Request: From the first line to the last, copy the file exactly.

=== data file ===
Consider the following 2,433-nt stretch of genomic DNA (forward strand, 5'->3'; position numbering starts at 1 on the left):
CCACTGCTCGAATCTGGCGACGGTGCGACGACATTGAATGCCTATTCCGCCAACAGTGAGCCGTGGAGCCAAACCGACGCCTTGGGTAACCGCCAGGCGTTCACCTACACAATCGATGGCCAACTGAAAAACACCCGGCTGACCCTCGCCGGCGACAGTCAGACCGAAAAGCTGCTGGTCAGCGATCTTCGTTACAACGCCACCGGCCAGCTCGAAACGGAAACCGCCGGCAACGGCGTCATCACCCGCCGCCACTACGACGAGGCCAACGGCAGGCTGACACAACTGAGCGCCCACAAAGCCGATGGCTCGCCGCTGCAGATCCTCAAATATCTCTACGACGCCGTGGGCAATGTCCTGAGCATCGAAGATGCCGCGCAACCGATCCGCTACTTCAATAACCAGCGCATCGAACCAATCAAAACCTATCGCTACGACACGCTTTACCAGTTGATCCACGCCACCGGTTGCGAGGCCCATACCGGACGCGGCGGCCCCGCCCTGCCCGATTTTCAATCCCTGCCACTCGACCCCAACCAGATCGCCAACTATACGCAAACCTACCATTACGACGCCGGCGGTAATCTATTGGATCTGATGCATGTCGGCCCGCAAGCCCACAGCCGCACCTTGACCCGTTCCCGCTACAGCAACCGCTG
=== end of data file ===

Consider the following 2,433-nt stretch of genomic DNA (forward strand, 5'->3'; position numbering starts at 1 on the left):
CCACTGCTCGAATCTGGCGACGGTGCGACGACATTGAATGCCTATTCCGCCAACAGTGAGCCGTGGAGCCAAACCGACGCCTTGGGTAACCGCCAGGCGTTCACCTACACAATCGATGGCCAACTGAAAAACACCCGGCTGACCCTCGCCGGCGACAGTCAGACCGAAAAGCTGCTGGTCAGCGATCTTCGTTACAACGCCACCGGCCAGCTCGAAACGGAAACCGCCGGCAACGGCGTCATCACCCGCCGCCACTACGACGAGGCCAACGGCAGGCTGACACAACTGAGCGCCCACAAAGCCGATGGCTCGCCGCTGCAGATCCTCAAATATCTCTACGACGCCGTGGGCAATGTCCTGAGCATCGAAGATGCCGCGCAACCGATCCGCTACTTCAATAACCAGCGCATCGAACCAATCAAAACCTATCGCTACGACACGCTTTACCAGTTGATCCACGCCACCGGTTGCGAGGCCCATACCGGACGCGGCGGCCCCGCCCTGCCCGATTTTCAATCCCTGCCACTCGACCCCAACCAGATCGCCAACTATACGCAAACCTACCATTACGACGCCGGCGGTAATCTATTGGATCTGATGCATGTCGGCCCGCAAGCCCACAGCCGCACCTTGACCCGTTCCCGCTACAGCAACCGCTG